It is gen­er­ally ac­cepted that prac­tic­ing Jews, Chris­tians, Hin­dus or Bud­dhists can per­form their aca­demic du­ties ob­jec­tively. Mus­lim fac­ulty mem­bers, how­ever, face se­ri­ous ob­sta­cles. Prac­tic­ing Mus­lims may see their ob­jec­tiv­ity ques­tioned and be ex­pected to es­pouse “pro-Western” views.

The com­mon­places of vi­o­lence and ter­ror­ism and the in­sis­tence that “Is­lamic au­thor­i­ties” de­nounce these abuses con­ceal from us a world caught up in in­tel­lec­tual fer­ment. From Morocco to In­done­sia, from the United States to Aus­tralia by way of Europe and Turkey, a body of fresh and au­da­cious Is­lamic thought is emerg­ing. It is not only the work of thinkers known to and recog­nised by the West.

To­day, an evo­lu­tion­ary process is sweep­ing through ev­ery Is­lamic so­ci­ety. Any Is­lamic stud­ies cur­ricu­lum must turn se­ri­ous at­ten­tion to this in­tel­lec­tual ef­fer­ves­cence, which in turn im­plies mas­tery of Ara­bic, Farsi, Urdu and other lan­guages.

Only then can Is­lamic stud­ies chal­lenge the sim­plis­tic no­tion that Is­lam is still in its me­dieval pe­riod, that it must evolve and ex­pe­ri­ence its own re­nais­sance be­fore it can catch up with the West and moder­nity. For when such aca­demic pre­con­di­tions be­come a pre­req­ui­site, the study of a re­li­gion or civ­i­liza­tion ceases to be aca­demic or ob­jec­tive. It feeds into ide­ol­ogy and jus­ti­fies dom­i­na­tion.

If con­tem­po­rary Is­lamic stud­ies are to evolve in a mean­ing­ful way, we must dis­tin­guish be­tween Is­lam and Mus­lims on the one hand, and po­lit­i­cal Is­lam, Is­lamism and Is­lamists on the other. Even if this has been done, there re­mains room for se­ri­ous crit­i­cal reap­praisal of the in­struc­tion on of­fer in many of our uni­ver­si­ties.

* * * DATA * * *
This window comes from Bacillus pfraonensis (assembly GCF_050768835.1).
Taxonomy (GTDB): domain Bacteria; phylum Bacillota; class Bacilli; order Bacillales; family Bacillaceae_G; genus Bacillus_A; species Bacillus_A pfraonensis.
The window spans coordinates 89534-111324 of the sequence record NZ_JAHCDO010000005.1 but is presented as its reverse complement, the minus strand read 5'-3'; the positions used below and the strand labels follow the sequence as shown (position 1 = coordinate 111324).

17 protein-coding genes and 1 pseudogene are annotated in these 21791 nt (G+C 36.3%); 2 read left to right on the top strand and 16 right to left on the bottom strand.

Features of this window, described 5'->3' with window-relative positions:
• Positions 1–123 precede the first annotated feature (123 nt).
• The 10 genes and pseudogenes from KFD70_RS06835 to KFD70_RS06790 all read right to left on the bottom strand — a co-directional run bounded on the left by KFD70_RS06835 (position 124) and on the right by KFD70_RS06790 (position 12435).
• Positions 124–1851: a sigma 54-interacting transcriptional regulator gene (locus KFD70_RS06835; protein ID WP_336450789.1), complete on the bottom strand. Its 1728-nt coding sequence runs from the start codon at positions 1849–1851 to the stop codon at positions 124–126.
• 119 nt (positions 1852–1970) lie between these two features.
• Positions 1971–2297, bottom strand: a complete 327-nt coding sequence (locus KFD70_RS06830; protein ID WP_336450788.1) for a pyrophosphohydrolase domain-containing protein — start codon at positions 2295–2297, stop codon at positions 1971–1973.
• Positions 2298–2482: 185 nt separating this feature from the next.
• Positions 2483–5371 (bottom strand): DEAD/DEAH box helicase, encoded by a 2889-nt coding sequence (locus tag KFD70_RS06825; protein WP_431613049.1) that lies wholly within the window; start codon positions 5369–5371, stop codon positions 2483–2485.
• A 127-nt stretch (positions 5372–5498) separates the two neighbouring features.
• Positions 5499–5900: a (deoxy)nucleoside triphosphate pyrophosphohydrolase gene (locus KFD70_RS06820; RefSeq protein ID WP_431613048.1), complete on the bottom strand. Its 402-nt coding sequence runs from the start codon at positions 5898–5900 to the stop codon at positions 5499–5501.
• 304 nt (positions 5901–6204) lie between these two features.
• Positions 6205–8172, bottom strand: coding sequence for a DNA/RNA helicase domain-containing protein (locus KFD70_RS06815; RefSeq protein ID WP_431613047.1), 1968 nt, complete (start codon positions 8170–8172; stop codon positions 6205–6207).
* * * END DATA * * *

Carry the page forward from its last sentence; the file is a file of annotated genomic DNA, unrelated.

How else to ex­plain why cer­tain vi­o­lent groups are lent an in­ter­pre­ta­tive author­ity based on lit­tle more than ei­ther will­ful neg­li­gence ... or ig­no­rance? Per­haps the out­stand­ing ex­am­ple of this treat­ment is Ibn Taymiyya, the 13th-century scholar who some con­sider the quin­tes­sen­tial ex­trem­ist thinker. The speech and ac­tions of to­day’s vi­o­lent Is­lamists be­come win­dows through which the Is­lamic her­itage, and Is­lamic schol­ars them­selves, are in­ter­preted and judged.

Con­tem­po­rary Is­lamic stud­ies face an­other ma­jor chal­lenge: that of rec­on­cil­ing stu­dents drawn to the field with this com­plex, mul­ti­lay­ered and mul­tidi­men­sional world. Knowl­edge of lan­guages, cul­tures, mem­o­ries and his­to­ries, of so­cial dy­nam­ics and evo­lu­tion are the es­sen­tial pa­ram­e­ters if we are to study the other as he ac­tu­ally is, and not as a de­mo­graphic, cul­tural or po­lit­i­cal threat.

As more and more Western Mus­lims en­roll in Is­lamic stud­ies pro­grammes, they bring with them their “in­sider’s” knowl­edge and sen­si­bil­i­ties.

Is­lamic stud­ies must be taken se­ri­ously. Politi­cians, univer­sity ad­min­is­tra­tors, fac­ulty and stu­dents must say so; they must make a firm com­mit­ment to re-eval­u­ate crit­i­cally and con­struc­tively what our aca­demic in­sti­tu­tions of­fer to­day.

Tariq Ra­madan, a fel­low of St. Antony’s Col­lege, Ox­ford, traces the changes and con­ti­nu­ities in the West’s in­ter­est in Is­lam in the the jour­nal of higher ed­u­ca­tion.

Aca­demic Mat­ters,


Chair­man, Jama’atul Iza­latil Bid’ah Wa’ikama­tis Sun­nah (JIBWIS) Gombe State and mem­ber, Gombe State Com­mit­tee on Mass Wed­ding, Sheikh Hamza Adamu (left) ad­dress­ing women on mar­riage in Gombe yes­ter­day.